by Matthew R. (R.41.61001)
I don’t intend to go on an extended rant about this, as the internet is already full of those, but since the theme of this site is sci-fi and STAR TREK in particular, I want to document my reaction to the last episode of PICARD.
In my opinion what makes STAR TREK unique is that is the unabashedly optimistic vision of what humanity COULD achieve. It is not a direct reflection of our current social problems in the portrayal of the protagonists; they are already an evolved vision of the best of what we can be. Bigotries and social problem are addressed, but rarely are those negative aspects attributed directly to the protagonists. The Federation is not America, the Federation is what America should be. This aspirational aspect of TREK is what makes it unique.
I have not felt that “new Trek”, those properties made after the auctions and sell off of sets, props and costumes following STAR TREK: NEMESIS, have been very aspirational. Much has been written of “Roddenberry’s Rules” and the limitations many writers felt those rules placed on their creativity. I personally cherish the work done under those rules, and I feel that THE ORVILLE has demonstrated that the Rules can still be effectively implemented.
I’m not going to debate whether JJ-Verse, DISCOVERY, PICARD, or even DEEP SPACE 9 are “Real Trek”. It says Trek on the box so that’s a moot point. But I can say they aren’t thematically the TREK I enjoy, because of the inherent and pervasive pessimism of the universe they present. That’s just my opinion, my tastes.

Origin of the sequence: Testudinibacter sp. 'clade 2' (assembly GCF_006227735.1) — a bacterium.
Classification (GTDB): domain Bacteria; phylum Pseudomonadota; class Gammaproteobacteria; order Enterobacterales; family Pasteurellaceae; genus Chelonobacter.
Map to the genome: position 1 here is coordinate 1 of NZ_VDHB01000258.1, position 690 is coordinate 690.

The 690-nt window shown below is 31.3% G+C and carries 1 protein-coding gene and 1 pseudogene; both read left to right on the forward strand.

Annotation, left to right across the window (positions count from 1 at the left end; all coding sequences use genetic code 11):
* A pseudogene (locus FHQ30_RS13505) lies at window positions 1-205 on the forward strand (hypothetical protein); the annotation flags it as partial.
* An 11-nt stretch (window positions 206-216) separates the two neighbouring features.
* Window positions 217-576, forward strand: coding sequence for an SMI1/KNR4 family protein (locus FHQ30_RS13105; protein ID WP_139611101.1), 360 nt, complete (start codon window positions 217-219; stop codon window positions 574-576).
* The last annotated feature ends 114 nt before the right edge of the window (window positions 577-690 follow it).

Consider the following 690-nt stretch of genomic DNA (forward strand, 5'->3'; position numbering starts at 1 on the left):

PICARD has been a difficult journey for me, as I really want to see the old TNG characters I grew up with again, but I constantly feel that I’m watching a different universe and often different characters played by the same actors. This came to a head, yet again, with episode three of the third season.
Setting aside the minor things… Picard advocating for first strike against the SHRIKE, or Riker blaming Picard for the failure of Riker’s acceptance of Picard’s advice. I recognize this as a transparent response to Roddenberry’s Rules. However, Worf and Raffi torturing a prisoner really bothered me. Yes, this is the kind of scene I’ve seen Jack Bauer in numerous times in 24; but again, TREK is not supposed to be the morally grey world of post 9/11 America. So, I watched as a hero from my childhood is involved in the extra-judicial torture of a person, the dénouement of which is Worf executing the prisoner with a phaser blast. Straight, unadulterated murder. All I could think of was the seminal Vietnam War photograph of the Saigon police chief summarily executing a Viet Cong guerilla.
I don’t understand how this scene was created. One of my most favorite episodes of TNG was “Chain of Command,” the premise of which was the extra-judicial torture of Captain Picard by Gul Madred. A key revelation of the episode is that the torture had Picard on the verge of providing false information that he was coming to believe because of the torture… the line that he actually believed he could see five lights. Pregnant in this episode is the unreliability of coerced information, yet now with “Seventeen Seconds,” not only are protagonists using torture, but they murder the subject afterwards – something even the evil Gul Madred never contemplated. Has 9/11 scarred the American psyche so deeply that torture and murder of a captive is now a heroic action?
To me, this is an irrevocable break with the brand that I identify TREK with, and I’ve chosen not to pursue the series any further. It’s heartbreaking, because I love Jonathan Frakes as a human being, and I REALLY wanted to see those characters back together… but I don’t want to see them like this.
However – because I do try to stay positive as a fan – I do wish to share that I have just discovered STAR TREK: PRODIGY, a show which has still not been release here in Japan yet, and I absolutely love it. It’s everything I look for in TREK. I hope you love it as much as I do so, I’ve shared the second episode from Nickelodeon’s YouTube channel: